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Advice / Job Search / Interviewing

How Following Up Can Help You Land the Job

person following up
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“I don’t want to put a potential offer in jeopardy.”

“I don’t want to be a pest.”

“I’d rather just wait and see what happens.”

These are three of the most common responses I get when I advise job seekers to follow up with a potential employer about a job they’ve interviewed for.

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We’ve probably all had these thoughts, and you may have said these things yourself, but I’ve got news for you: If done right, following up shouldn’t hurt your chances of getting a job. In fact, in some cases, it can really help.

Here are three reasons you shouldn’t be afraid to send a follow-up email to a hiring manager you’re itching to hear back from—and sample scripts that will make your message as effective as possible.

1. It Can Give You Peace of Mind

A recruiter or hiring managers tells you that you’ll hear back by a certain date—but that date has passed and you’ve heard nada.

It’s easy to start overanalyzing what this means, but know that it probably speaks more to the recruiter’s schedule than your chances as a candidate. There could be competing priorities, someone out of the office, or other interviews going on. There’s even a chance the recruiter simply forgot to update you (it’s more common than we’d like to admit). And once you know what’s up, you’ll be able to relax a bit.

I suggest first waiting four or five business days after the date you were told to avoid being annoying. Then, there’s no harm in shooting over a quick note.

Dear [Hiring Manager’s Name],

I hope all is well. I just wanted to check in and see if there’s an update on the timeline or status for the [job title] position I interviewed for on [date of interview]. I’m still very interested and look forward to hearing back from you.

[Your Name]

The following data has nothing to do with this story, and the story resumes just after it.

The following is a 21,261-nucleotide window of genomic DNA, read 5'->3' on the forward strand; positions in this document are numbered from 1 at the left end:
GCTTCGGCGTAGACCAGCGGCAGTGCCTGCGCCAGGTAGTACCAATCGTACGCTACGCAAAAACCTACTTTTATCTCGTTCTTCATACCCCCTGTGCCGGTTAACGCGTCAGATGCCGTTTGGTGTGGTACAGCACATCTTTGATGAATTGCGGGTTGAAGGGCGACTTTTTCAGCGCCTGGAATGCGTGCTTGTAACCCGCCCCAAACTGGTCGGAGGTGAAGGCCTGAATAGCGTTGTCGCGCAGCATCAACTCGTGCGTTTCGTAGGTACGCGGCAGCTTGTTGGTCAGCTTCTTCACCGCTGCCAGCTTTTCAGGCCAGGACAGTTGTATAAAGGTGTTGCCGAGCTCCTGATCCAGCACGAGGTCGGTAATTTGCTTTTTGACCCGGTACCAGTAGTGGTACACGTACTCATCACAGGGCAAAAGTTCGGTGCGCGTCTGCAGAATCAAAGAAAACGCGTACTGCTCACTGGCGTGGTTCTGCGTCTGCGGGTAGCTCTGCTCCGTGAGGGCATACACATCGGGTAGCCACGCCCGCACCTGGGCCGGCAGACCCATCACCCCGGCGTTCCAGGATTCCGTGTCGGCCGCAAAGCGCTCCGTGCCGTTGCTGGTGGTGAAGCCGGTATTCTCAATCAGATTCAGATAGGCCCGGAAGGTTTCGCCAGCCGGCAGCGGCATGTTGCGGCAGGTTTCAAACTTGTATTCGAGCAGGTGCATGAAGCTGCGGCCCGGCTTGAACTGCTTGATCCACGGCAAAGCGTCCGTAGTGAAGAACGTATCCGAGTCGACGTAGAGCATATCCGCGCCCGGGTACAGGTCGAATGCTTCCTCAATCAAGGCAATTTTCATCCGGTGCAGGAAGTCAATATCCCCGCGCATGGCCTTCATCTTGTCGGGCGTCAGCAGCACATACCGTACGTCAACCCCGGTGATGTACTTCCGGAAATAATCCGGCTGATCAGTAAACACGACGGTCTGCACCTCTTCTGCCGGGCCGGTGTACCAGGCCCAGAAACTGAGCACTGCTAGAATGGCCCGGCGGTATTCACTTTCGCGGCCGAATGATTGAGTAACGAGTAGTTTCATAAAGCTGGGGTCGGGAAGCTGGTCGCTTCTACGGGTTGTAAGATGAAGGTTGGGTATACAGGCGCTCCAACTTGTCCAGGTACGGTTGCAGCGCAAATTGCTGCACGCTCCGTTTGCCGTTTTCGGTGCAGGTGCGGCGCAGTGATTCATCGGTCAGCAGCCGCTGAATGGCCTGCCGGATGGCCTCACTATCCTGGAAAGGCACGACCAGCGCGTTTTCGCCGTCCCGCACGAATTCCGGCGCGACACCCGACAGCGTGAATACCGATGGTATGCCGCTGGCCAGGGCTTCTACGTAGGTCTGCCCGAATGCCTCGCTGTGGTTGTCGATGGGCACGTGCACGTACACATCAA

Why This Works

You respectfully ask for the update you want without putting the employer on the defensive by calling attention to the missed “deadline” or by demanding an answer. (That never goes well.)

Note: If you still receive no response, I suggest giving it another one to two weeks. Then, forward along your previous note (to show the hiring manager that you did reach out and care about the opportunity) and say, “Just wanted to follow up on my previous note. Please let me know when you have a moment. Looking forward to an update!”

2. It Gives You a Chance to Strut Your Stuff (a Little More)

Sometimes you leave an interview, send a thank-you letter, then realize days later that you have a great idea, something else you should’ve asked, or another example that demonstrates your abilities.

When this happens, a follow-up note is the perfect time to show that the company is still on your mind and you’re really mulling on how you can help. Lead with asking for an update, as suggested above, and then go into your business question or suggestion.

Hi [Hiring Manager’s Name],

Since we last spoke, I couldn’t stop thinking about our conversation about [business challenge you discussed]. I wondered if the team has considered [your idea for a solution]? I faced something similar at [previous company name] and this [explain positive result, with numbers if possible].

Looking forward to hearing your thoughts on this approach,

[Your Name]

Why This Works

Not only does this type of note show that you’re still interested and excited, it showcases (and reminds the hiring manager) just how great you’d be for the job.

Additionally, reaching out to offer a business solution is something most candidates don’t do—so it can set you apart and demonstrate your ability to take initiative without being asked.

3. It Can Move Things Along or Give You Closure

You’ve received a good offer that you think you’d be happy with, but you’re still waiting to hear back from your first-choice employer. You don’t want to lose the possibility of a good job when it’s in your hands, but you also aren’t ready to give up hope for a position at your dream company.

In this scenario, following up can nudge the hiring manager at the job you’d really like to get and push the process forward. Or, at the very least, it can give you closure and help you focus your energy on the opportunity at hand.

Dear [Hiring Manager’s Name],

I hope all is well. I wanted to check in on the status of the [job title] position, as I’ve received an offer from another company. I’m still very much interested in joining the team at [company name], and wanted to get an update on my candidacy and the timeline before making a decision. Please let me know when you have a moment.

[Your Name]

Why This Works

It’s short, it’s to the point, it demonstrates your honesty, and it reaffirms your interest in moving forward.

Also, it’s the nice thing to do. Often times, a recruiter (myself included) will follow up with a candidate on next steps, and hear back that the person has already accepted a job. It’s frustrating for both parties, and usually something we remember if we ever run across you again in the future (hey, people do change jobs).

Sure, following up too much can certainly get you labeled as over-eager. But, if done in the right way, a simple follow-up note could be exactly what seals the deal.

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